isoforms were also expressed in several other adult fast
muscles (Crow and Stockdale, 1986; Bandman and
Bennett, 1988). However, little information exists on
the extent of embryonic MyHC gene expression in adult
chicken fast muscles. Thus, one of the objectives of our
study was to examine the diversity of MyHC gene
expression at a mRNA level in different adult fast
muscles of the chicken.
Avian muscular dystrophy has been shown to affect
MyHC expression in adult fast muscles in the chicken.
Although the precise myogenic defect is not known, it is
not caused by a defect in the dystrophin gene which is
responsible for Duchenne muscular dystrophy in humans (Monaco et al., 1986; Hoffman et al., 1988). Avian
muscular dystrophy appears to prevent the transition
to the adult phenotype in fast muscle (Gordon and
Vrbrova, 1975; Wilson et al., 1979). It inhibits the
expression of the adult MyHC isoform, resulting in the
continued expression of the neonatal MyHC isoform in
adult fast muscle (Bandman, 1985; Bandman and
Bennett, 1988). The extent to which the expression of
other fast MyHC isoforms are affected is unknown,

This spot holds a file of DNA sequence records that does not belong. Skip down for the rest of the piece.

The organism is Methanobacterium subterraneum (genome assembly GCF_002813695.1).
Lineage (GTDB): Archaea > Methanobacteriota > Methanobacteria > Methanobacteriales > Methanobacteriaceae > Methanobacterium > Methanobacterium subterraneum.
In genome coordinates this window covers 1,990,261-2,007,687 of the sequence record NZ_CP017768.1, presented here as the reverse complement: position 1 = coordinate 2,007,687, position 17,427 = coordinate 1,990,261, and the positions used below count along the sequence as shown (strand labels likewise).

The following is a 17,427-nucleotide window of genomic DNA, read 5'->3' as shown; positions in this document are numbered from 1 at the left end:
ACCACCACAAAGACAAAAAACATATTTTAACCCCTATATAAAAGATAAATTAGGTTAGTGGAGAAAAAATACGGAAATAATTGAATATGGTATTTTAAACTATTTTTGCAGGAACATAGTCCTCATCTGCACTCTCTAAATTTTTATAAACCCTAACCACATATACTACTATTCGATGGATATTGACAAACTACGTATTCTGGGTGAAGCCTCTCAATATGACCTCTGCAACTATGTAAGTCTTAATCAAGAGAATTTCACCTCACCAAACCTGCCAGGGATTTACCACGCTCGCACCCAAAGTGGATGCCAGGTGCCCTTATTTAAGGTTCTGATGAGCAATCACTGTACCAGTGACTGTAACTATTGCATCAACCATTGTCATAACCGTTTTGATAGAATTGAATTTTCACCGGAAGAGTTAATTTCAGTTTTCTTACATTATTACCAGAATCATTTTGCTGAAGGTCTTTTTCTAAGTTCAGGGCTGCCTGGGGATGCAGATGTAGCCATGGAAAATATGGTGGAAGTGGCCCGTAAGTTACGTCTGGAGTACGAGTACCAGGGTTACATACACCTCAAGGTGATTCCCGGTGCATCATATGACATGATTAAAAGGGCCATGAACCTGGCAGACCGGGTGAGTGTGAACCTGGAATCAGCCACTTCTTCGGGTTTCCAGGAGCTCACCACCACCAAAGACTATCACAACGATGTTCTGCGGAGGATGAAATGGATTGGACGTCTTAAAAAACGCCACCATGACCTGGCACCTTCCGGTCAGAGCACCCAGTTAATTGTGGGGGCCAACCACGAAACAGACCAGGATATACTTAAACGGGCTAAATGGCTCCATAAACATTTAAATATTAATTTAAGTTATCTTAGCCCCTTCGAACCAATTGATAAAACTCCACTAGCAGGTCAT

since it has not been examined at the transcriptional
level.
The goal of this study was to examine the complexity
and temporal profile of MyHC gene expression during
development using a set of transcript-specific oligonucleotide probes. Our results demonstrate the sequential expression of the five fast MyHC genes in the PM
and gastrocnemius muscles during development. We
have shown that the pattern of MyHC gene expression
was similar in these two muscles during embryonic
development, but diverged significantly following hatching. In addition, we compared MyHC expression pattern observed during development in vivo with that in
vitro in a primary muscle cell culture. Our results
showed that the expression of the Cemb3 MyHC gene,
which was predominant during late embryonic development in vivo, was not expressed in vitro. In adult fast
muscle other than the PM, two distinct patterns of
MyHC gene expression were identified. One, present in
fast muscles other than the leg, consisted of the expression of the Cadult and Cemb3 MyHC genes. The other
pattern, present in fast leg muscles, consisted of the
expression of the Cneo and Cemb3 MyHC genes. These
data suggest Cemb3 is a major adult MyHC isoform. We
also showed that MyHC genes expressed in adult
dystrophic muscles corresponded to those which were
expressed in the same normal muscle during the neonatal developmental period, providing further evidence